A couple of weeks ago our Danish correspondent Kepiblanc sent us a report about Tøger Seidenfaden and his Day of Infamy. Mr. Seidenfaden is the editor-in-chief of the Danish newspaper Politiken, and his infamy was to apologize on behalf of his newspaper to the descendents of the prophet Mohammed for the Mohammed Cartoons.
This groveling did not sit well with most Danes, and many of them now consider Tøger Seidenfaden to be insane. Some of the dissidents are employees of Politiken itself.
Thirty-eight of the newspaper’s employees have published a protest op-ed in Politiken. Many thanks to our Danish correspondent TB for his translation:
We do not support the paper’s settlement
In an op-ed, 38 employees of Politiken distance themselves from the paper’s settlement with the descendants of Muhammad.
We, the editorial staff at Politiken and writers of this letter, hereby wish to distance ourselves from the settlement that the leadership of Politiken made with eight organizations which apparently consist of 94,923 descendants of the prophet Muhammad.
The organizations have warned of a lawsuit against Politiken and a whole range of Danish dailies because the papers, as part of their news coverage reprinted Kurt Westergaard’s caricature of the prophet Muhammad.
In the settlement Politiken apologizes for the violation that many Muslims felt as a result of the reprinting of the cartoon, while the eight organizations on their side promises not to go through “legal steps or administrative initiatives against Politiken“.
We would like to state the following:
In our opinion, Politiken has nothing to apologize for. We have been covering this issue in the exact same way as we would cover any other newsworthy issue.
The settlement leaves behind the notion that we regret our journalistic work, and we see no reason for that.
We fear that the settlement, in the way it has been formulated, will have the effect that editorial freedom for the journalists of Politiken will now become restricted. It is true that the chief editor Tøger Seidenfaden has ensured that Politiken did not renounce its right to reprint the drawing made by Kurt Westergaard if found necessary in the future. This right, however, is not part of the current text — which would have been preferred when taking into account the character of this whole case.
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The settlement leaves the unfortunate notion that Politiken apologizes, not of its own initiative and as a result of thorough consideration, but because the paper is under pressure from Muslim organizations.
On top of that the other part of this settlement is not going to bring anything in return — for example, to make an explicit recognition of the media’s freedom of speech. The only thing the other side is going to do is to drop the court case, which we find unfair in the first place.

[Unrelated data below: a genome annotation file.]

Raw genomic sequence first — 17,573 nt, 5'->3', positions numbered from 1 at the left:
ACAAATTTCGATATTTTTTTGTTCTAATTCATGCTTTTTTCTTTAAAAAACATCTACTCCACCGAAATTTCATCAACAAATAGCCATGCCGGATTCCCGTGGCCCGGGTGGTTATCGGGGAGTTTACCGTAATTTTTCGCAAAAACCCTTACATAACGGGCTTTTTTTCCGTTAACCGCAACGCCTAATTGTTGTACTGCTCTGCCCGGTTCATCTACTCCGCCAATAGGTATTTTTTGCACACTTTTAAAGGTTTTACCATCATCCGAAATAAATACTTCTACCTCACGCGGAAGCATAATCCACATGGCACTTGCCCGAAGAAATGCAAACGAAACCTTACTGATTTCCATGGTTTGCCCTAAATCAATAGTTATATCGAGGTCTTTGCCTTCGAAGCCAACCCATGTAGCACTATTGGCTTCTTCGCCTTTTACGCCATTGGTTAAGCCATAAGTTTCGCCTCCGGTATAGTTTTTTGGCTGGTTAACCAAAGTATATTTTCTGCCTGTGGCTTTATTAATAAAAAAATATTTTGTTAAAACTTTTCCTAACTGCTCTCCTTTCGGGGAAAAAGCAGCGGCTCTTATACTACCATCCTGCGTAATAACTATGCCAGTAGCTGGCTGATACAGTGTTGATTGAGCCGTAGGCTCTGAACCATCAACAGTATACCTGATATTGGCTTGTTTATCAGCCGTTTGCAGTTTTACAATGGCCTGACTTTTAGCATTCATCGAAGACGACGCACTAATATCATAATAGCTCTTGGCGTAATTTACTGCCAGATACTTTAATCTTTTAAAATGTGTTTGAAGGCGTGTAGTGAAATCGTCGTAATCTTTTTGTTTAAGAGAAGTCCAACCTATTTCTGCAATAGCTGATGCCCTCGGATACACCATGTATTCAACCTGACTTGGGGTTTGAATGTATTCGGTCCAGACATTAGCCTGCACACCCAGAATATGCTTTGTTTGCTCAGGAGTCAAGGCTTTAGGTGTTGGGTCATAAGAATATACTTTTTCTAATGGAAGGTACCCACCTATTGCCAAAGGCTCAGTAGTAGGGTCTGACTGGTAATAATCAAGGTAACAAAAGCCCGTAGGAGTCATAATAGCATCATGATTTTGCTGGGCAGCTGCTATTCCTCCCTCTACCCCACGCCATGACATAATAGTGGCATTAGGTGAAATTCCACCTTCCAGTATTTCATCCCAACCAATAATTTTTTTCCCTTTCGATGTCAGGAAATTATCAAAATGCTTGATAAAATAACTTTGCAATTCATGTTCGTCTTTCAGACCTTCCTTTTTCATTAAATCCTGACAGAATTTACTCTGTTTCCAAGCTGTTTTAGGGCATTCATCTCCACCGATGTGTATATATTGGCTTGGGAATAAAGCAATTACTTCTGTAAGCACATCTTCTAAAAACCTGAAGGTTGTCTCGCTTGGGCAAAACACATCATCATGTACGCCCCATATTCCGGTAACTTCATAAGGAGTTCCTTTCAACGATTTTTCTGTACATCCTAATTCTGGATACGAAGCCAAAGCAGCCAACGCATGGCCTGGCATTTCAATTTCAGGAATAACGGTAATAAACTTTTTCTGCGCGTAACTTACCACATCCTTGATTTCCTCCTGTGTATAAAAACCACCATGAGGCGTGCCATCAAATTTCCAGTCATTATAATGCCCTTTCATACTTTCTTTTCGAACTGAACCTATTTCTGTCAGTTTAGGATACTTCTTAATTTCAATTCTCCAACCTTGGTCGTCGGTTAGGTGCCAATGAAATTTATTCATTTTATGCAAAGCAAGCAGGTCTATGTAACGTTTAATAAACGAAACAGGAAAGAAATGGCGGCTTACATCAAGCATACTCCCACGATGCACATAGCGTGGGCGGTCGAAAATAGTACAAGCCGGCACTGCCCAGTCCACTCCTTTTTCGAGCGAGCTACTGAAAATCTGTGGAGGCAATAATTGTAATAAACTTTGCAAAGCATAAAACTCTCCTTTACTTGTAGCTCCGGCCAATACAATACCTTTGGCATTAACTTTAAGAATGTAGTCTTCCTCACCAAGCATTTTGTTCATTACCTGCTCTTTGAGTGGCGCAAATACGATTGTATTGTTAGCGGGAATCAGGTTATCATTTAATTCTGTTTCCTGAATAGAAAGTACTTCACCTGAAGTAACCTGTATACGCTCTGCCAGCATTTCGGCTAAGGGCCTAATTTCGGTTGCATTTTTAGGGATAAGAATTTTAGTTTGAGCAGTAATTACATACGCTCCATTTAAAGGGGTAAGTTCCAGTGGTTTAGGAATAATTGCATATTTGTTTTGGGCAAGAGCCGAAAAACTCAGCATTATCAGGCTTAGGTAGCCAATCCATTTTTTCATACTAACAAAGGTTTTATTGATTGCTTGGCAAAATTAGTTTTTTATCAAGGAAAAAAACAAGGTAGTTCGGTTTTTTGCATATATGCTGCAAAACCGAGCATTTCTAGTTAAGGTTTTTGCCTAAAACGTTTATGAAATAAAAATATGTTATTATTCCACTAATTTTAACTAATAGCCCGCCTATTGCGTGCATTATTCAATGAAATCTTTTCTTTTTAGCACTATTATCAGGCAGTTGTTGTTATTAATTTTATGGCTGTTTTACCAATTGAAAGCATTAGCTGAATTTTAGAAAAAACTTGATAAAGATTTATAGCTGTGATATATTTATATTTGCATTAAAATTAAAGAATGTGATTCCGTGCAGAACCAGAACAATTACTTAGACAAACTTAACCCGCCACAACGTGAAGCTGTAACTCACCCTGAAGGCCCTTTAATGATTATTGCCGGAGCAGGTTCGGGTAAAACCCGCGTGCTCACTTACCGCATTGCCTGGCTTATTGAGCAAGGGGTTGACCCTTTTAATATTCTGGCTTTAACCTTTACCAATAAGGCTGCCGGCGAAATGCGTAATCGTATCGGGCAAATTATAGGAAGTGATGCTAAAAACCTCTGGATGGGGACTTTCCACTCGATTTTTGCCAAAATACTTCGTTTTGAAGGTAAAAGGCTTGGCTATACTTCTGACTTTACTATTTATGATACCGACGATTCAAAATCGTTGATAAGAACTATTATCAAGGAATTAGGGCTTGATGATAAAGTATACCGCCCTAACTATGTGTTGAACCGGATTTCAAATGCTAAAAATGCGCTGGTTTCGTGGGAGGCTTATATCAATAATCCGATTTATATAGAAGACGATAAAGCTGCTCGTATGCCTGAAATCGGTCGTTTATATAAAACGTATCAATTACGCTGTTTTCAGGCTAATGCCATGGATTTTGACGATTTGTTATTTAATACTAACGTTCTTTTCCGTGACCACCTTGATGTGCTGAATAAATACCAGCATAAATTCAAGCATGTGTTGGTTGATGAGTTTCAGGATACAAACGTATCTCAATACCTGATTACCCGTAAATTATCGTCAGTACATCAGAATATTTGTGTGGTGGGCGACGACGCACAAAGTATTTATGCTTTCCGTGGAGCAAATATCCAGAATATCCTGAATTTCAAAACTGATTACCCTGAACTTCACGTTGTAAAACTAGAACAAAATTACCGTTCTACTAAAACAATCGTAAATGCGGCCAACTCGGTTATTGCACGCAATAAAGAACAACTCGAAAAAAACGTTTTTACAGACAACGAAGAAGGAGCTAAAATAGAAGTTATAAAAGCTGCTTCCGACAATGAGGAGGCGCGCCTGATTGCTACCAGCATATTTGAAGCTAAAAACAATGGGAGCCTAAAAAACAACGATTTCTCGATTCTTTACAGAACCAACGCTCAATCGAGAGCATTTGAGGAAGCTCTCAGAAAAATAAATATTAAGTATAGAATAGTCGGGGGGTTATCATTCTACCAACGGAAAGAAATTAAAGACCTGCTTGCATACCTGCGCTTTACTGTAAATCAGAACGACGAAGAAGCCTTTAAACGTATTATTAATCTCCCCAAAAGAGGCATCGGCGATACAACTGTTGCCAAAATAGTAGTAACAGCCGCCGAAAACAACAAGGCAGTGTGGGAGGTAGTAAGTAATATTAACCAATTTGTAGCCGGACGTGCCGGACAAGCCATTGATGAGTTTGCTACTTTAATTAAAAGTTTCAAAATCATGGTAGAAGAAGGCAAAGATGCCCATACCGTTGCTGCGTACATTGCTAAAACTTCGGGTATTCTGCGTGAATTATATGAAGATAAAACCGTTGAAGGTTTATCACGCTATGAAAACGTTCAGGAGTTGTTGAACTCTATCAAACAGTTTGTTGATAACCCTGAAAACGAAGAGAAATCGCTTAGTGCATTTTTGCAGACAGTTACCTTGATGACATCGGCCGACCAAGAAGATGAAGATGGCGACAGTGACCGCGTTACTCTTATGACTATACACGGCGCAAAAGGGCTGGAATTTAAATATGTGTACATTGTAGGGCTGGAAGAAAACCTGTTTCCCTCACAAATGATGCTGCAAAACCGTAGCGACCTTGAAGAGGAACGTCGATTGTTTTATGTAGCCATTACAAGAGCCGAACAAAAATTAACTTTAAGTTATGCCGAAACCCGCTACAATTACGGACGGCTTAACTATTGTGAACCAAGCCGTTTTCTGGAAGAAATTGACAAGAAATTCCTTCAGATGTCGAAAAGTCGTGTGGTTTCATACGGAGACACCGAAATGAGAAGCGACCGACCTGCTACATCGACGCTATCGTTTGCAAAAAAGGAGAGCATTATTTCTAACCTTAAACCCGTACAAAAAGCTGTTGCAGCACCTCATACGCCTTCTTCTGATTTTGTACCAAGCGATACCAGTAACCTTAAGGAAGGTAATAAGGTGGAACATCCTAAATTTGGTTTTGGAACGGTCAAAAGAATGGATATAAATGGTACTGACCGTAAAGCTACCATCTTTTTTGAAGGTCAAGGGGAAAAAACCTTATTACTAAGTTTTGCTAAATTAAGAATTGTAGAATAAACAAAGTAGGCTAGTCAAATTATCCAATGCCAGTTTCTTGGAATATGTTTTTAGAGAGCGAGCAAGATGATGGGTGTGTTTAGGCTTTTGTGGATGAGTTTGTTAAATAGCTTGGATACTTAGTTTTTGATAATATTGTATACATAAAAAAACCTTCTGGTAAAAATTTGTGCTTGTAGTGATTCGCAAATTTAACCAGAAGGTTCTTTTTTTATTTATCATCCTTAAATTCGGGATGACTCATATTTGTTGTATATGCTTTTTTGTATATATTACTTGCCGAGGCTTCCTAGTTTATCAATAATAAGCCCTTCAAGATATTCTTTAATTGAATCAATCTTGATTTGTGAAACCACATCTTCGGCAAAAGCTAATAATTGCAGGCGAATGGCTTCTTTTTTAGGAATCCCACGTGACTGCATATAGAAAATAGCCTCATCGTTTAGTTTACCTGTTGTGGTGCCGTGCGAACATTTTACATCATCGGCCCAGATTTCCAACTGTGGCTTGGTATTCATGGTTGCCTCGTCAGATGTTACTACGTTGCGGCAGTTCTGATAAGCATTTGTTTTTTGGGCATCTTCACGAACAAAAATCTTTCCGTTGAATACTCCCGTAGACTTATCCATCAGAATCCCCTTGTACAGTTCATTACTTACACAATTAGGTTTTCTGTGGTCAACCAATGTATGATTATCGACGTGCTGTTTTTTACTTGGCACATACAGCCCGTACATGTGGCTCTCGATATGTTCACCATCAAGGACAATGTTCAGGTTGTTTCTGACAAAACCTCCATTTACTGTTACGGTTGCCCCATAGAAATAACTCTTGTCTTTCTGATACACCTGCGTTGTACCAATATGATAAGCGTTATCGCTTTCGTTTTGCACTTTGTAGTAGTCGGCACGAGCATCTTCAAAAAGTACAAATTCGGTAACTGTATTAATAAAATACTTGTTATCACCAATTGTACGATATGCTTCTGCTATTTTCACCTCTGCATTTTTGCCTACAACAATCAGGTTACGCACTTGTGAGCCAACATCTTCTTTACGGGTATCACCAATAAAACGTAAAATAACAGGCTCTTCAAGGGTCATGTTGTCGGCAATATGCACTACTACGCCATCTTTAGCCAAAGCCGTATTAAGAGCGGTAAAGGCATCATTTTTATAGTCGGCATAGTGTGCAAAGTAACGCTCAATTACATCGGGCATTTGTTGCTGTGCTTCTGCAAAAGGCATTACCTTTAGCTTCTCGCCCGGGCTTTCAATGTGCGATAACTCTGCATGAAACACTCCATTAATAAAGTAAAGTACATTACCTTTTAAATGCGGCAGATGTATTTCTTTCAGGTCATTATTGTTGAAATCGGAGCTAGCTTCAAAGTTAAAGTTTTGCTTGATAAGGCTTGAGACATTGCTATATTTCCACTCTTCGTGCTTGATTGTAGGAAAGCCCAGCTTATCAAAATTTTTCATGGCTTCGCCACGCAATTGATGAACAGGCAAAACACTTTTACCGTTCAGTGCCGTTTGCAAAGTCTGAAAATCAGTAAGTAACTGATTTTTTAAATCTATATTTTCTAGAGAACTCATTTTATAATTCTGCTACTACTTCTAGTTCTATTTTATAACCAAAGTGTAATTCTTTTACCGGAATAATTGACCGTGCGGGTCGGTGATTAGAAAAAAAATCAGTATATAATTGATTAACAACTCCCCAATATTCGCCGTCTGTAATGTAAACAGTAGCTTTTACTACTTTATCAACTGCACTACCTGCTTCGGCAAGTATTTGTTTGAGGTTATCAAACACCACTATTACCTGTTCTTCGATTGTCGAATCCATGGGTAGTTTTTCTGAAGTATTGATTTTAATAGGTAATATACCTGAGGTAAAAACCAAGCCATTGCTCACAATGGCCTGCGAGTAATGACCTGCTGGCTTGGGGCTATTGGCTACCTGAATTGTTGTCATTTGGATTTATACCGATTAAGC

Furthermore, it is our perception that this case is so important, since it is about the principle of freedom of speech, that a trial would have been desirable, compared to this so-called settlement.
As citizens in a democratic society, we are of course supporters of dialogue and peaceful coexistence. But we have an urgent need as well to underline that we as journalists are not part of the diplomatic corps. Journalists’ role in a democracy is not primarily to contribute to peace and reconciliation, but a) to report reality as precisely as possible and b) to nurture the debate about society.
We recognize that the media also have an obligation to act responsibly, which obligation is already very well regulated by the law. But modern newspapers contain articles every day which will unavoidably upset individuals or groups.
Media in a free, democratic society should continue daring to challenge perceptions, despite any political and religious divisions.
Anders Hjort, Anders Legarth Schmidt, Bo Søndergaard, Carsten Andersen; Carsten Godtfredsen, Christian Hüttemeier Kjeldsen, Christina Zemanova Ekelund, Claus Nørregaard, Erik Jensen, Esben Kjær, Flemming Ytzen, Hans Davidsen-Nielsen, Henrik Kaufholz, Jakob Sorgenfri Kjær, Jens Lenler, Kjeld Hybel, Kaare Skovmand, Lars Bøgegaard, Lotte Thorsen, Martin Kaae, Martin Aagaard, Michael Bech, Michael Lund, Nikolaj Lauta, Nilas Nordberg Heinskou, Nils Thorsen, Ove Kusnitzoff, Ole Wejse Svarrer, Per Dabelsteen, Peter Lembo, Peter Thygesen, Søren Astrup, Søren Dilling, Thomas Flensburg og Tine Maria Winther
For more on the same topic, see Christopher Hitchens at Slate: “Yamani or Your Life”.